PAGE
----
Pisces the Fish: Astrology etc. Response on Ask the Rabbi
click here to jump to start of article
Join Our Newsletter

Get latest articles and videos with Jewish inspiration and insights​




Pisces the Fish

A recent Aish.com article mentioned the astrological sign Pisces the fish, saying that: "Pisceans tend to be on the spacey side, slightly out of touch with the physical world." This struck me as somewhat incongruous to Judaism. I realize you're not endorsing horoscopes, but where should we draw the line between legitimate mystical interpretation of "heavenly signs" and dabbling in pagan nonsense?

The Aish Rabbi Replies:

The line between "heavenly signs" and "pagan nonsense" is quite clear. We cannot indulge in superstition, chance, luck, horoscopes, etc. (Maimonides - Ta'anit 1:3, Avoda Zara 6:1-2 and 11:4-16)

Although a person is born under an astrological influence, the Jewish approach is not to put much stock in astrology. That's because the Talmud states: "ain mazal l'Yisrael" - by elevating oneself spiritually, a Jew can literally change their human nature, and thus are able to override their original astrological pattern.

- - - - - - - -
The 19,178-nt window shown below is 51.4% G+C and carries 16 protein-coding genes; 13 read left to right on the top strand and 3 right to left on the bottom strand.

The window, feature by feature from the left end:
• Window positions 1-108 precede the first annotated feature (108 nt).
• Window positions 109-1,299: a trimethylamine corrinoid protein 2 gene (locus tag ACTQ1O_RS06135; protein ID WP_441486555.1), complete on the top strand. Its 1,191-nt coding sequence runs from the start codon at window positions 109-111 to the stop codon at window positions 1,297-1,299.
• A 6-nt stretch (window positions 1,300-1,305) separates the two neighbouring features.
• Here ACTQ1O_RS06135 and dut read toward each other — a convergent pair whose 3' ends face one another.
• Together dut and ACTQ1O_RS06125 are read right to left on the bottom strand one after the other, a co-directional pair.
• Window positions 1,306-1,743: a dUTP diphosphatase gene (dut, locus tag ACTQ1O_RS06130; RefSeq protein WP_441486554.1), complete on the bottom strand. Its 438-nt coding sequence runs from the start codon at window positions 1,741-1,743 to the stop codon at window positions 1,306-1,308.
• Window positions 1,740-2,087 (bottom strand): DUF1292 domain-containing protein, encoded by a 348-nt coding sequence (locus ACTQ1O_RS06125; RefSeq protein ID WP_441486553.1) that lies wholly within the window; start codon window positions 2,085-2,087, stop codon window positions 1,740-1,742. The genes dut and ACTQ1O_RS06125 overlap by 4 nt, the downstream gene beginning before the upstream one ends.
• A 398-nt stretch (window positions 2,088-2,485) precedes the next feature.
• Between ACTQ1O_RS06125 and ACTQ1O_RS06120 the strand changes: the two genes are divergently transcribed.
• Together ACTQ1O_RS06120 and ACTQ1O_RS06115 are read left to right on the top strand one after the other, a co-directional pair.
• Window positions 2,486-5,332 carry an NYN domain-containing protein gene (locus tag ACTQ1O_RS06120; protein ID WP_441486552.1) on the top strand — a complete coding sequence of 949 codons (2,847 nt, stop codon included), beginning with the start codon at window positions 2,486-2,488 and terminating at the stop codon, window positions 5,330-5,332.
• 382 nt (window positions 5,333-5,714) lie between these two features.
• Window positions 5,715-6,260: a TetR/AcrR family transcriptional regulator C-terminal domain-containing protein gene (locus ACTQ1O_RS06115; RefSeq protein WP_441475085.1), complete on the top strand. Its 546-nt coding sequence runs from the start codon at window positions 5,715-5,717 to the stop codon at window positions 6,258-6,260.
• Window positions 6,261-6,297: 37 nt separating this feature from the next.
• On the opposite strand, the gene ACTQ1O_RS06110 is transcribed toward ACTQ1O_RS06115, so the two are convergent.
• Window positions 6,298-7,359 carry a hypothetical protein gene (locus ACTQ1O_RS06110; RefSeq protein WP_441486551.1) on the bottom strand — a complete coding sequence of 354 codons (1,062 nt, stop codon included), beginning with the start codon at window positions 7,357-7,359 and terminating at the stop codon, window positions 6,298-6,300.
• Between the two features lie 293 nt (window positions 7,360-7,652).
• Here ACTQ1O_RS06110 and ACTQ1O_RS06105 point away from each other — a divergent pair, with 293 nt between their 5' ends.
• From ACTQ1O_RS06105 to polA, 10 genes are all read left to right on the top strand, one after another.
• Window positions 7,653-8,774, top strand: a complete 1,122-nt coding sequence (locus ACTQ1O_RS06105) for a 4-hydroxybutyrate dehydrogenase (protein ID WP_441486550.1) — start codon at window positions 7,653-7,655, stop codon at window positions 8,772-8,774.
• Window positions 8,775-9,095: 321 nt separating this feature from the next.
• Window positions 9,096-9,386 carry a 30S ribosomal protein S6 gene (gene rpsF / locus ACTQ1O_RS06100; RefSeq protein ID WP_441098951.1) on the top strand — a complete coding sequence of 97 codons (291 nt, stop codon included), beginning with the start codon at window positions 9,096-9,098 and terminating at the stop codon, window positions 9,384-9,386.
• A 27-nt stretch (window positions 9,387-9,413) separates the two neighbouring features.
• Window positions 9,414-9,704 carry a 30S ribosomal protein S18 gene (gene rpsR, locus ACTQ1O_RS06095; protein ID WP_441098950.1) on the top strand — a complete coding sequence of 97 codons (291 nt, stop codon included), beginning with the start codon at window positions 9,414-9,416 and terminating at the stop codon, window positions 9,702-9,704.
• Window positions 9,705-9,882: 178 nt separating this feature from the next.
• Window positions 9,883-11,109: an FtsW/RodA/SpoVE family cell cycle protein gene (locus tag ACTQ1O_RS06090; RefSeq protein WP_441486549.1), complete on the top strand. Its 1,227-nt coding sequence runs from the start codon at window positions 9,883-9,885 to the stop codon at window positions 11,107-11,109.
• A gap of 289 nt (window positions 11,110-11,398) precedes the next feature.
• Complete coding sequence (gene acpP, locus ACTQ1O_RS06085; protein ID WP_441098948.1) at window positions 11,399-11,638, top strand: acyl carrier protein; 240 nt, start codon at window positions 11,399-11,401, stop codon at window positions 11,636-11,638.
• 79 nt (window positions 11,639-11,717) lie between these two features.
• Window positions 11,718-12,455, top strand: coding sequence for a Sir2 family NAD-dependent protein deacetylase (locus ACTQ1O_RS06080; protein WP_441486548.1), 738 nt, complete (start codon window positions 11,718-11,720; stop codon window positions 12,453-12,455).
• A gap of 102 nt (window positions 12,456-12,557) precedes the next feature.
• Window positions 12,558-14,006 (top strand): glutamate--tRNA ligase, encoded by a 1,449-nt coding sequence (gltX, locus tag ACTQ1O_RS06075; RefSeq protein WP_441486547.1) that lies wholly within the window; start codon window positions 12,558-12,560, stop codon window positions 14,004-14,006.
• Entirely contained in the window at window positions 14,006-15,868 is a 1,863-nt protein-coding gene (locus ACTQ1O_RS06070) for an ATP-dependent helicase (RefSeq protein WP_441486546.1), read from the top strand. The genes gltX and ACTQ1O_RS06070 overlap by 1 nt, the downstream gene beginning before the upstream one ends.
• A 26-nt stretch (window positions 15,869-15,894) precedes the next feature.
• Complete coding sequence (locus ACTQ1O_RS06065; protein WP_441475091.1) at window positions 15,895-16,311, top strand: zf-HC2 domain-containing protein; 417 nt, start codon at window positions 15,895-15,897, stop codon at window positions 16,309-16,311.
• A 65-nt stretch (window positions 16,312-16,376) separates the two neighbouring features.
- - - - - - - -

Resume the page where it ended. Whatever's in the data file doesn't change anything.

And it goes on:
And yet, the spacey nature of fish is mentioned in the Midrash ("Sifri D'Agadeta" Esther 3). - that Adar being represented with fish,

When Haman drew lots to determine decree the best time to destroy the Jews, he was happy that it fell in the month of Adar (Pisces). He reasoned that when pursuing food, fish are oblivious to dangers. Thus Haman assumed he could kill the Jews without resistance.

However, this is a double-edged sword. Either the fish becomes prey, or it takes others prey. They have a tendency for comeback victories. Esther and Mordechai were oblivious to the dangers of entering the King's palace without invitation, and thus the Jews were saved. The very astrological nature that Haman assumed would bring about the Jews' destruction is what saved them. For example, the gallows prepared by Haman became the tool of his demise. It was a complete turn-around: "VeNohapoch Hu" (Esther 9:1).

More Questions

Ask the Aish Rabbi a Question


Give Tzedakah! Help Aish.com create inspiring
articles, videos and blogs featuring timeless Jewish wisdom.
Sign up today!